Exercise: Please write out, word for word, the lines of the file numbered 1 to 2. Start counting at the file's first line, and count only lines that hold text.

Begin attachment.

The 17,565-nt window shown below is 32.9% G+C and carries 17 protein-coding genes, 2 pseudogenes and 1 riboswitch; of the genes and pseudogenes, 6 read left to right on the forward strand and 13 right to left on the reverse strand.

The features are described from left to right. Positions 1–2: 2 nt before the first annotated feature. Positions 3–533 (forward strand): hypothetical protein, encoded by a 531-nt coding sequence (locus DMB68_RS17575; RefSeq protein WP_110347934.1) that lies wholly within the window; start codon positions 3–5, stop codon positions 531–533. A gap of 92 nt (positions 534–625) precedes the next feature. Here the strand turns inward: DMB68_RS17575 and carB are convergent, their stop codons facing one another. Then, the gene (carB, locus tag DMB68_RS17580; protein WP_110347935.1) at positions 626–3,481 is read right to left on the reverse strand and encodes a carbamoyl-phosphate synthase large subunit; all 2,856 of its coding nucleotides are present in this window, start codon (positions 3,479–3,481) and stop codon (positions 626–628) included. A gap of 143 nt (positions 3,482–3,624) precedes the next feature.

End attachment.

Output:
The 17,565-nt window shown below is 32.9% G+C and carries 17 protein-coding genes, 2 pseudogenes and 1 riboswitch; of the genes and pseudogenes, 6 read left to right on the forward strand and 13 right to left on the reverse strand.

The features are described from left to right. Positions 1–2: 2 nt before the first annotated feature. Positions 3–533 (forward strand): hypothetical protein, encoded by a 531-nt coding sequence (locus DMB68_RS17575; RefSeq protein WP_110347934.1) that lies wholly within the window; start codon positions 3–5, stop codon positions 531–533. A gap of 92 nt (positions 534–625) precedes the next feature. Here the strand turns inward: DMB68_RS17575 and carB are convergent, their stop codons facing one another. Then, the gene (carB, locus tag DMB68_RS17580; protein WP_110347935.1) at positions 626–3,481 is read right to left on the reverse strand and encodes a carbamoyl-phosphate synthase large subunit; all 2,856 of its coding nucleotides are present in this window, start codon (positions 3,479–3,481) and stop codon (positions 626–628) included. A gap of 143 nt (positions 3,482–3,624) precedes the next feature.